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Behav Processes ; 205: 104817, 2023 Feb.
Article in English | MEDLINE | ID: covidwho-2209863


Behavioral economic demand models quantify the extent to which an organism defends its consumption of a commodity. Commodity purchase tasks permit humans a quick yet psychometrically sound approach to assessing commodity demand for various retail products. Operant behavioral economic literature suggests economy type (open vs closed) can significantly alter demand, yet this effect is largely undocumented in the commodity purchase task literature. In this study, we leveraged the market pressures for retail goods (hand lotion and sanitizer; paper towels and toilet paper; soda and water) resulting from SARS-CoV-2 into a natural experiment comparing within-subject demand across two time-points during the pandemic using a crowdsourced approach. Results suggest that hypothetical commodity purchase tasks are sensitive to extra-experimental market pressures (e.g., scarcity due to the closing of economies), adding additional confidence to the self-report nature of purchase task responding and providing further construct validity to these approaches.

COVID-19 , SARS-CoV-2 , Humans , Economics, Behavioral
PLoS One ; 17(1): e0258828, 2022.
Article in English | MEDLINE | ID: covidwho-1638062


The role of human behavior to thwart transmission of infectious diseases like COVID-19 is evident. Psychological and behavioral science are key areas to understand decision-making processes underlying engagement in preventive health behaviors. Here we adapt well validated methods from behavioral economic discounting and demand frameworks to evaluate variables (e.g., delay, cost, probability) known to impact health behavior engagement. We examine the contribution of these mechanisms within a broader response class of behaviors reflecting adherence to public health recommendations made during the COVID-19 pandemic. Four crowdsourced samples (total N = 1,366) completed individual experiments probing a response class including social (physical) distancing, facemask wearing, COVID-19 testing, and COVID-19 vaccination. We also measure the extent to which choice architecture manipulations (e.g., framing, opt-in/opt-out) may promote (or discourage) behavior engagement. We find that people are more likely to socially distance when specified activities are framed as high risk, that facemask use during social interaction decreases systematically with greater social relationship, that describing delay until testing (rather than delay until results) increases testing likelihood, and that framing vaccine safety in a positive valence improves vaccine acceptance. These findings collectively emphasize the flexibility of methods from diverse areas of behavioral science for informing public health crisis management.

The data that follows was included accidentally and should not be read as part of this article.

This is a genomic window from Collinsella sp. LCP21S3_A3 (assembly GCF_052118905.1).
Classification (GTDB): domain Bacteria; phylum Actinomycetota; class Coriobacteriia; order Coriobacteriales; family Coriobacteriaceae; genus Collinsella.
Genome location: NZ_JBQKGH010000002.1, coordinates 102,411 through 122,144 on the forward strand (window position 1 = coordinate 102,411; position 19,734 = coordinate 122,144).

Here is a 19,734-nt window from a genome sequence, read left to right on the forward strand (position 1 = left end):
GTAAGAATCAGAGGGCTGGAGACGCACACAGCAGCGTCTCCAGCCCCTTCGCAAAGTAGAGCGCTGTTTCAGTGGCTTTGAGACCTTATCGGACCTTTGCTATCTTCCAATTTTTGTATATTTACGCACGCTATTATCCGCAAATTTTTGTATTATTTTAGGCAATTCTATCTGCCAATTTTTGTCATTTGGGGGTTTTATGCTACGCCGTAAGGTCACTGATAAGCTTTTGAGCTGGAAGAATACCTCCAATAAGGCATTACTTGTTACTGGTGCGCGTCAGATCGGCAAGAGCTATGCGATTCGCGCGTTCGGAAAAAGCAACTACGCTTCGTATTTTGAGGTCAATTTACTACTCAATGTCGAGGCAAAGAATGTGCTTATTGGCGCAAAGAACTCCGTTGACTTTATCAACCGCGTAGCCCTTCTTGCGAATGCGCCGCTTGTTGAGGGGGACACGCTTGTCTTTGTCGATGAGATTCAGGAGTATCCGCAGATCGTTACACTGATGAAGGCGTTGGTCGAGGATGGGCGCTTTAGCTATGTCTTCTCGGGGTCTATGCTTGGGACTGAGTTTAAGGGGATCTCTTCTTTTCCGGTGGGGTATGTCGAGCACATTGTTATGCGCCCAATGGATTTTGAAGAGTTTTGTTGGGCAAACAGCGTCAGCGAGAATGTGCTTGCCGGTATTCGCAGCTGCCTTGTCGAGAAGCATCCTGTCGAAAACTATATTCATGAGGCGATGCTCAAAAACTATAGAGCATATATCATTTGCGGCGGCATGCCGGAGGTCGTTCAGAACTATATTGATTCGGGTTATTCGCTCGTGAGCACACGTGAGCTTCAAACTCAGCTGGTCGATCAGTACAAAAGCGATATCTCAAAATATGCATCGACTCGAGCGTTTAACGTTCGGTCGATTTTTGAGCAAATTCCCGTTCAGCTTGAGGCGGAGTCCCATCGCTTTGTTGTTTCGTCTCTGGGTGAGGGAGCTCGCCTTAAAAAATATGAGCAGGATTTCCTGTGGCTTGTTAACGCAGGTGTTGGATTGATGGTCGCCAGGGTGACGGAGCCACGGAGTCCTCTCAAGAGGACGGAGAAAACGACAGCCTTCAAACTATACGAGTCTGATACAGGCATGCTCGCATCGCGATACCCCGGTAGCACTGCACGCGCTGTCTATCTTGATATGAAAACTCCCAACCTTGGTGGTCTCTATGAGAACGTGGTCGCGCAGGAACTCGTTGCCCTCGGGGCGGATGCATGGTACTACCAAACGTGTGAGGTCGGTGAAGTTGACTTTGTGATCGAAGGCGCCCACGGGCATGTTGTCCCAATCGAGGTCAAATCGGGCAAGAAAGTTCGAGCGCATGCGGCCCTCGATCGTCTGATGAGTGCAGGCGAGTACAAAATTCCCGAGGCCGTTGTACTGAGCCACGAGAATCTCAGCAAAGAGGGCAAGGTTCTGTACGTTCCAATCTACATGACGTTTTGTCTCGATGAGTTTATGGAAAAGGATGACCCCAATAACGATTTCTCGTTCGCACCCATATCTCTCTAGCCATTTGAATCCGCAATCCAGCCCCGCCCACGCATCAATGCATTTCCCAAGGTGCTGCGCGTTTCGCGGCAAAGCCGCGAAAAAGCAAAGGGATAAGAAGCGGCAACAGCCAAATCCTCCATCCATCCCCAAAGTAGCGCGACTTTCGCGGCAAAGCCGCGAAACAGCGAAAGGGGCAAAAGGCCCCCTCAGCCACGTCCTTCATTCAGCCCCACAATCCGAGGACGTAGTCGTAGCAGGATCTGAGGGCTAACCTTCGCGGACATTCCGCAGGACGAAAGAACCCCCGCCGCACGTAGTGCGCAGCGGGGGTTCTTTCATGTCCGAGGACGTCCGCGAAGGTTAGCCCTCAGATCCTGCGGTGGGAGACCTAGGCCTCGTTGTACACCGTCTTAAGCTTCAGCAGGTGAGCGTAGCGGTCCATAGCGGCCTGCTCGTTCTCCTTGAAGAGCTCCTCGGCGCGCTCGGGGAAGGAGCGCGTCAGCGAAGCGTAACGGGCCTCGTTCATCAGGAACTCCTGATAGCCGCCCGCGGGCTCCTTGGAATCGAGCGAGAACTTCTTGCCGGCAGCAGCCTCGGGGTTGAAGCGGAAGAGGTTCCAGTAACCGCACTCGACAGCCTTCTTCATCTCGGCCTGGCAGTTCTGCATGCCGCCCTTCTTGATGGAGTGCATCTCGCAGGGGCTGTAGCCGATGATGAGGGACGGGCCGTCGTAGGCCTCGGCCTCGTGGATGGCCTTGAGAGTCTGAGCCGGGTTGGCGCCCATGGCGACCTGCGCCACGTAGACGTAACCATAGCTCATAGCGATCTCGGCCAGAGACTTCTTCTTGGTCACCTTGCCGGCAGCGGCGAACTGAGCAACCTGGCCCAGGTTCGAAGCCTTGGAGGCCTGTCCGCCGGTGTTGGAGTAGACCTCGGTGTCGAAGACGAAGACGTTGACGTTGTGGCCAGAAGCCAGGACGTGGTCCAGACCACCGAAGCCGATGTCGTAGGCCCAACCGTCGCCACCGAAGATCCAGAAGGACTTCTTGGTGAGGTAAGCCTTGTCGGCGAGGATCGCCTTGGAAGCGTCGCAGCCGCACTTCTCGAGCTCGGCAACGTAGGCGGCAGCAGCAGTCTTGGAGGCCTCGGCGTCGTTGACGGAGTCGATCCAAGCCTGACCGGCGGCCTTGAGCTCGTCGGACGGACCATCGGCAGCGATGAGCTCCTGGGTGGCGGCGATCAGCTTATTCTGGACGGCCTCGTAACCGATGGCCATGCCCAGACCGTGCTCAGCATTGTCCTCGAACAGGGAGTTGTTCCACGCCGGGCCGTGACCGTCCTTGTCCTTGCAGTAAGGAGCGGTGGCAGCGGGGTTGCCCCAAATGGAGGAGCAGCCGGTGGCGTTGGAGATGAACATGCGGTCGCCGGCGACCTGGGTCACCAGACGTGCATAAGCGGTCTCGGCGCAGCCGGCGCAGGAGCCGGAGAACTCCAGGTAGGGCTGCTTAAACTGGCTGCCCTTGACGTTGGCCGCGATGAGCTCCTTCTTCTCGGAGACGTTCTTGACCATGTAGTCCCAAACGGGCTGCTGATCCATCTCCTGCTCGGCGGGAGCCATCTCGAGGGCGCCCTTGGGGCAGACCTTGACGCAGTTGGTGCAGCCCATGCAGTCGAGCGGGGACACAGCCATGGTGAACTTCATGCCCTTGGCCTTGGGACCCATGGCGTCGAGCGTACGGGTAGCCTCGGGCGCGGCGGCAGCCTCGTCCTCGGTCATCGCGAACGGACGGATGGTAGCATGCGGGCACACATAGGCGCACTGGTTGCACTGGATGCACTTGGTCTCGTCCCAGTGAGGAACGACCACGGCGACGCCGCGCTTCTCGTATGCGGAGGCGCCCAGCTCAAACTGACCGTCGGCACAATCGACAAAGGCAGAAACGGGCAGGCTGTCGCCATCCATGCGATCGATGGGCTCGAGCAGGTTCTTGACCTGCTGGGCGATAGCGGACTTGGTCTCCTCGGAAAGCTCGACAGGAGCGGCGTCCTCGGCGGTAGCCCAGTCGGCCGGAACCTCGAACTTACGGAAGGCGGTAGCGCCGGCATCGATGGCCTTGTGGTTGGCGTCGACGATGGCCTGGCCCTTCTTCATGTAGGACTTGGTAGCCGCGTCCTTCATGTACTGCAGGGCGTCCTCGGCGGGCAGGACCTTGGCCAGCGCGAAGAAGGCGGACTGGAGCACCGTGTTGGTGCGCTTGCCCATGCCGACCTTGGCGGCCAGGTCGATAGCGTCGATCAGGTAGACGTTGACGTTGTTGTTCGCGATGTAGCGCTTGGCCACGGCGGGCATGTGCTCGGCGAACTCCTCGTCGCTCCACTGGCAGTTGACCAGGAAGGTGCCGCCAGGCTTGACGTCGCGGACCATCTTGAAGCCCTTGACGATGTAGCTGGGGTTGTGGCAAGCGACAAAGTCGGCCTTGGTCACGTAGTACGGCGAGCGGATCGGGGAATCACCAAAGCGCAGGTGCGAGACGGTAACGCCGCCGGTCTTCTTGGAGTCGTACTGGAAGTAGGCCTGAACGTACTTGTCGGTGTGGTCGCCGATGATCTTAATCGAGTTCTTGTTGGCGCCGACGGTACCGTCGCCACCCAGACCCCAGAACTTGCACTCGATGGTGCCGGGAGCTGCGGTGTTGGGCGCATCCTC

COVID-19/prevention & control , Health Behavior , Vaccination/psychology , Adult , COVID-19/economics , COVID-19/epidemiology , COVID-19/virology , COVID-19 Testing/economics , Female , Humans , Male , Masks , Middle Aged , Pandemics , Physical Distancing , Risk , SARS-CoV-2/isolation & purification , Surveys and Questionnaires , Young Adult